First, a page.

freedom of speech
Freedom of speech (also freedom of speech) is the freedom to express oneself without censorship and without restriction. The synonymous term freedom of expression is sometimes used to indicate that it is not just freedom of speech, but also the freedom to receive, search and disseminate information and ideas in any way, regardless of the means used. These freedoms are closely linked to the concept of freedom of thought. In practice, freedom of expression is not absolute in any state and is normally subject to restrictions, such as "hate speech" or "threatening". The right to freedom of expression is enshrined as a human right in Article 19 of the Universal Declaration of Human Rights and the International Covenant on Civil and Political Rights. Rights (MPOPP). The MPOPP defines the right to freedom of expression as “the right to have opinions, without hindrance. Everyone should have the right to freedom of expression. " In addition, freedom of expression is enshrined in European, American and African regional human rights standards.
Right to freedom of expression and expression
Freedom of expression or expression are enshrined in international and regional human rights conventions. This right is declared in Article 19 of the International Covenant on Civil and Political Rights, Article 10 of the European Convention for the Protection of Human Rights and Fundamental Freedoms, Article 13 of the American Convention on Human Rights and Article 9 of the African Charter on Human and Peoples' Rights. in early human rights documents, such as the British Magna Carta libertatum (1215) or the Declaration of the Rights of Man and of the Citizen, a key document of the Great French Revolution. Based on John Stuart Mill's arguments, freedom of speech is now understood as a right that includes several aspects, not only the right to express information and ideas, but also three other aspects:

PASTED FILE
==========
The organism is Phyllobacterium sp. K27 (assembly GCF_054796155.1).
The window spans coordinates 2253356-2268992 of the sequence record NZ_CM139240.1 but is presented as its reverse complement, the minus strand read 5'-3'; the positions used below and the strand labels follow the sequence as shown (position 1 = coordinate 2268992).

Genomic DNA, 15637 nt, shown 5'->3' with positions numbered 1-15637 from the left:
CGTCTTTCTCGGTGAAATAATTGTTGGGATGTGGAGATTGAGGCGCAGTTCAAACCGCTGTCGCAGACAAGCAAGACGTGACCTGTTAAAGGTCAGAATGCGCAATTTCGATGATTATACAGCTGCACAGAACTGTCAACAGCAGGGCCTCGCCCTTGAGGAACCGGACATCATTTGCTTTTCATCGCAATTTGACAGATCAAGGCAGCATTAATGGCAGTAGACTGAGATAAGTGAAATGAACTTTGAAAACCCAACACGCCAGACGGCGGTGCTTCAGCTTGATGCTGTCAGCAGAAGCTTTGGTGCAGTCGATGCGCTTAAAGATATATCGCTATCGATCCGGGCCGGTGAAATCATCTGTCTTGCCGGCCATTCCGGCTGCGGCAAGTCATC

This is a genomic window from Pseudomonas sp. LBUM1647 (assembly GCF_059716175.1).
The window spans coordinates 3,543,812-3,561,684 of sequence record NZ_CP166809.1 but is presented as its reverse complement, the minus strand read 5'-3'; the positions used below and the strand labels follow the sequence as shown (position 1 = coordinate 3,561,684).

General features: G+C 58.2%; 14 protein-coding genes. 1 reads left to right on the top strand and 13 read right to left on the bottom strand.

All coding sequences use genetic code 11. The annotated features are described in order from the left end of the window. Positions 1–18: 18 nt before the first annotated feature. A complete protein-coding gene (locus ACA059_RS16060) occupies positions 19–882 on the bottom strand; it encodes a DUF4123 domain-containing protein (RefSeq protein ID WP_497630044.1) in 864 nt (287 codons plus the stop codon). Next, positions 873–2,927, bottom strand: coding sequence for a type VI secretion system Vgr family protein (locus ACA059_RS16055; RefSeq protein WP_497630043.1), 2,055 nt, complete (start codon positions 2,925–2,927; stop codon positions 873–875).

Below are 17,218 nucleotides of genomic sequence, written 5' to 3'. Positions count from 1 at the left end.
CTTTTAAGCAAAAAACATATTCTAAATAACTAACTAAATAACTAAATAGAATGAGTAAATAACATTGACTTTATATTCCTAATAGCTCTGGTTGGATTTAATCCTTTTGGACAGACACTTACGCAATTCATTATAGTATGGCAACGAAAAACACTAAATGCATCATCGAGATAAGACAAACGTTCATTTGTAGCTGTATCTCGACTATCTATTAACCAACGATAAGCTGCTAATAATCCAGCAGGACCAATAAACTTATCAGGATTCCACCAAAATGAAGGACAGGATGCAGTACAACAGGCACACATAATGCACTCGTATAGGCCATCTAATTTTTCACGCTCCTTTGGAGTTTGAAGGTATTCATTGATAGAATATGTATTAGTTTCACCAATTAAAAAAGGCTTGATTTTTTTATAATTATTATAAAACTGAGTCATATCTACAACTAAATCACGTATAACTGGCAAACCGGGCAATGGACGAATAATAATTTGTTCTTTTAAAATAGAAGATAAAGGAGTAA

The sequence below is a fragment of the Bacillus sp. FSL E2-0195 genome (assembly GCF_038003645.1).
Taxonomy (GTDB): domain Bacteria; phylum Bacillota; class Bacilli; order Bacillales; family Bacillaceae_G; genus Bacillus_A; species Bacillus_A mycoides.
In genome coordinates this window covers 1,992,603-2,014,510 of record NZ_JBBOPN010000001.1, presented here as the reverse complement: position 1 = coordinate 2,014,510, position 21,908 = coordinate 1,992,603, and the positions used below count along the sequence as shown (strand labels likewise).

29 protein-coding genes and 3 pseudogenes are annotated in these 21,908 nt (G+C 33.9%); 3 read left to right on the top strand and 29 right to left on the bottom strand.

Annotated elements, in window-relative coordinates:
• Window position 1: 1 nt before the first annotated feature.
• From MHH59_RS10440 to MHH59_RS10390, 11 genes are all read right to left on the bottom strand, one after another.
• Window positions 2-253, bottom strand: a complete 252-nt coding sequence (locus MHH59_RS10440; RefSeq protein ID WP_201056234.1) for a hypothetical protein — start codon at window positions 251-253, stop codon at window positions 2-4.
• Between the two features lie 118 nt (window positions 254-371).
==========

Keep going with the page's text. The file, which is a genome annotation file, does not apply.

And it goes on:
the right to seek information and ideas
the right to receive information and ideas
the right to disseminate information and ideas International, regional and national legal norms also enshrine freedom of expression as freedom of expression by any means, whether orally, in writing, in print, via the Internet or in the form of artistic creation. This means that the protection of freedom of expression as a right includes not only content but also the way of expression.
Relation to other rights
The right to freedom of expression is closely linked to other rights and may be restricted if it conflicts with other rights (see Restrictions on freedom of expression). The right to freedom of expression is particularly important for the media, where it plays a role as a bearer of the general right to freedom of expression for all (see article Freedom of the press).
Freedom of expression in the Czech Republic
Within the Czech legal system, freedom of expression (together with other freedoms) is guaranteed by Article 17 of the Charter of Fundamental Rights and Freedoms. The article guarantees freedom of expression and the right to information, the inadmissibility of censorship, the right to express opinions in any way and to freely seek, receive and disseminate ideas and information regardless of state borders. Under this article, public authorities are also required to provide adequate information on their activities.
In this article, the Charter recognizes the possibility of a legal restriction on freedom of expression and the right to seek and impart information, in a democratic society necessary for the protection of the rights and freedoms of others, state security, public security, public health and morality. However, the right to receive information cannot be restricted in any way.
Legal norms that implement specific restrictions on freedom of expression and other related rights include the Criminal Code, now replaced by the Criminal Code.
The sections of the Criminal Code restricting freedom of expression include, for example:
§ 180 Unauthorized